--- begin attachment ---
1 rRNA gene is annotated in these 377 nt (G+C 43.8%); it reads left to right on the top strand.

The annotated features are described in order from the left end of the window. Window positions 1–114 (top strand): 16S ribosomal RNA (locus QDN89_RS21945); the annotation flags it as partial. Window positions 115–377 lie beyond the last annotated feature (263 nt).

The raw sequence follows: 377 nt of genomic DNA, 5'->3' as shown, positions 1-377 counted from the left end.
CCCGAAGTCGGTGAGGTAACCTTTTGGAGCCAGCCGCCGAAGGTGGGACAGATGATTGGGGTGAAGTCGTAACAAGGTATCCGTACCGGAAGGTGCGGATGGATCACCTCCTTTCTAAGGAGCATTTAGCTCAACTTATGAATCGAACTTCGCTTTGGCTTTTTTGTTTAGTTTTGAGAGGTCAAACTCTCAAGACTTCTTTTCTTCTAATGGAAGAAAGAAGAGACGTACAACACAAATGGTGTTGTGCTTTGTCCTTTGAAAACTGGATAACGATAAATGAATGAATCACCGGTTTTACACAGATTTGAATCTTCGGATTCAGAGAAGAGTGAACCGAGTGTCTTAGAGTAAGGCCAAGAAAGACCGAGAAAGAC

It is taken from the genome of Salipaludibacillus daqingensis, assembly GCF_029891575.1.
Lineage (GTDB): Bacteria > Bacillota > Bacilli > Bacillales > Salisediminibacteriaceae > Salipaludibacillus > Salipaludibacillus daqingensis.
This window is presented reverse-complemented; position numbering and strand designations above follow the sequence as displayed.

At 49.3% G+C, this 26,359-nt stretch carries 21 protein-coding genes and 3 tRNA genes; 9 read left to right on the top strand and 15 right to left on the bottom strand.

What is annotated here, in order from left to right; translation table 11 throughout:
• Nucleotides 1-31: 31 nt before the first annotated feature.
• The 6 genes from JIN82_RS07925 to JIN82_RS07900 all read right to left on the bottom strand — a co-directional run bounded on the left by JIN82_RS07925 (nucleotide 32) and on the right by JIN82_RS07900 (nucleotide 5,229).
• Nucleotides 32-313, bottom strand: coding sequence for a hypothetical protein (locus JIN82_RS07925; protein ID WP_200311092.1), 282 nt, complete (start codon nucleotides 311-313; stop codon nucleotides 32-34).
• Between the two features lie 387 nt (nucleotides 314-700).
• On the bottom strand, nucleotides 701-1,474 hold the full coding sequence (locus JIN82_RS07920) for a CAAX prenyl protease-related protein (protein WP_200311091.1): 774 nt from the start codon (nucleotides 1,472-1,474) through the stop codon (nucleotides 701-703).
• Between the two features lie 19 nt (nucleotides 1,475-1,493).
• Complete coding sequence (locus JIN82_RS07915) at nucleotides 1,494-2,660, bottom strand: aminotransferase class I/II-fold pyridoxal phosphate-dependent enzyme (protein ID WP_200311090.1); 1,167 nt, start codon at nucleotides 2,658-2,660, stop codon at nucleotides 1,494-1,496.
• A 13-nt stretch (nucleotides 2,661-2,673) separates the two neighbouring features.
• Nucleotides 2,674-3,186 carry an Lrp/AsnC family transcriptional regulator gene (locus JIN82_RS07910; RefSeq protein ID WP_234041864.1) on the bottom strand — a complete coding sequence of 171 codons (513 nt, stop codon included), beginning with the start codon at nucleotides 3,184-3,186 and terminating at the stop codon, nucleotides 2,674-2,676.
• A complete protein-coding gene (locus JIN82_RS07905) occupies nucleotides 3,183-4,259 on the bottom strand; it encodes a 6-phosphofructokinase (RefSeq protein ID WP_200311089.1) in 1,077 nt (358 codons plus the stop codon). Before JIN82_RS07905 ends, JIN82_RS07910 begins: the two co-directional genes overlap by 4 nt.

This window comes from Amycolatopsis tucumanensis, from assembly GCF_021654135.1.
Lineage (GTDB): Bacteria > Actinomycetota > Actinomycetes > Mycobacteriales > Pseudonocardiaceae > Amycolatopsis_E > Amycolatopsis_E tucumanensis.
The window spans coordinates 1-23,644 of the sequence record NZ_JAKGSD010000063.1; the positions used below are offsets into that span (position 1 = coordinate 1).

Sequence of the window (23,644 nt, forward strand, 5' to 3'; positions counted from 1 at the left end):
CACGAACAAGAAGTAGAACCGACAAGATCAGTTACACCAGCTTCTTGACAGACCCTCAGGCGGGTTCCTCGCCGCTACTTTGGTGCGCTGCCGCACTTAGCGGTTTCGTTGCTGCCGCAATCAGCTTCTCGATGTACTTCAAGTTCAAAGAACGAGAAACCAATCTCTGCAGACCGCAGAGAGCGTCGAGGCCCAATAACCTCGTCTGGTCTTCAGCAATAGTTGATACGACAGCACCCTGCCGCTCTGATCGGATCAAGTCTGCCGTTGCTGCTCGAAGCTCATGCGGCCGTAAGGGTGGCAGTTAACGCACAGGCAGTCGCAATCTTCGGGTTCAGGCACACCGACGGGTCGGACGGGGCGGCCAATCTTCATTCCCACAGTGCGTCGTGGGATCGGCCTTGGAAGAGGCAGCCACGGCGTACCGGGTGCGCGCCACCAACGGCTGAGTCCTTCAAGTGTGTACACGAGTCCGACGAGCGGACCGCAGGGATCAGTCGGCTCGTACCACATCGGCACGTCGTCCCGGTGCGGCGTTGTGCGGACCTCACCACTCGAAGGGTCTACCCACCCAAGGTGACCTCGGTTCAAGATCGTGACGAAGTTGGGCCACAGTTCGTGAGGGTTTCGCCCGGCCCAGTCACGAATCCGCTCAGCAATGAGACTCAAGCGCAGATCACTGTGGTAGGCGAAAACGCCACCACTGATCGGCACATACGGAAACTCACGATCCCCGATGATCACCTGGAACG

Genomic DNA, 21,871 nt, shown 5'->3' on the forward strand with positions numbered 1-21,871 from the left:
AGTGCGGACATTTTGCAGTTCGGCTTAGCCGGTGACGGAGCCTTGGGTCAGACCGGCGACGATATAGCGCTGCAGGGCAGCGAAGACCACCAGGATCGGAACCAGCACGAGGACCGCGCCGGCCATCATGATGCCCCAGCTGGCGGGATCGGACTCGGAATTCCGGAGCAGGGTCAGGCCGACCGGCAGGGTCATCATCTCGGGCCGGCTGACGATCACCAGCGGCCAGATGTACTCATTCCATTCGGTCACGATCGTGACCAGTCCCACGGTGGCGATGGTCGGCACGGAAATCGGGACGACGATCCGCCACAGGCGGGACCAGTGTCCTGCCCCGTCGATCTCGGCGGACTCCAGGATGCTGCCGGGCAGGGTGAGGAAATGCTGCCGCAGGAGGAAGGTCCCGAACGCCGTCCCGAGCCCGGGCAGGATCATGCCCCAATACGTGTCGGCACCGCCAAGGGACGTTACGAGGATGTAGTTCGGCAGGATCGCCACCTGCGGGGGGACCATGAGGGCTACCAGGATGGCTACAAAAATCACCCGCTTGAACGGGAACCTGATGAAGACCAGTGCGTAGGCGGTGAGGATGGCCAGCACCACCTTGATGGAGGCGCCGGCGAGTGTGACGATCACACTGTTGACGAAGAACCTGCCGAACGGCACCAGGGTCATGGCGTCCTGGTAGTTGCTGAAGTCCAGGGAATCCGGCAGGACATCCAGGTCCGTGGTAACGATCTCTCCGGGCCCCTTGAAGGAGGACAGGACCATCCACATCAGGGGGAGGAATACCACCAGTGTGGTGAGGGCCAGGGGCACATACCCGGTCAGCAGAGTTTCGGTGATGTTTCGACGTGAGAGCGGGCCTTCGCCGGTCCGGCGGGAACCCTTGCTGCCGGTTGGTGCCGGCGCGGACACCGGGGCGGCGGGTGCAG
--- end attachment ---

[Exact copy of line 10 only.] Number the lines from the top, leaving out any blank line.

• Nucleotides 1-31: 31 nt before the first annotated feature.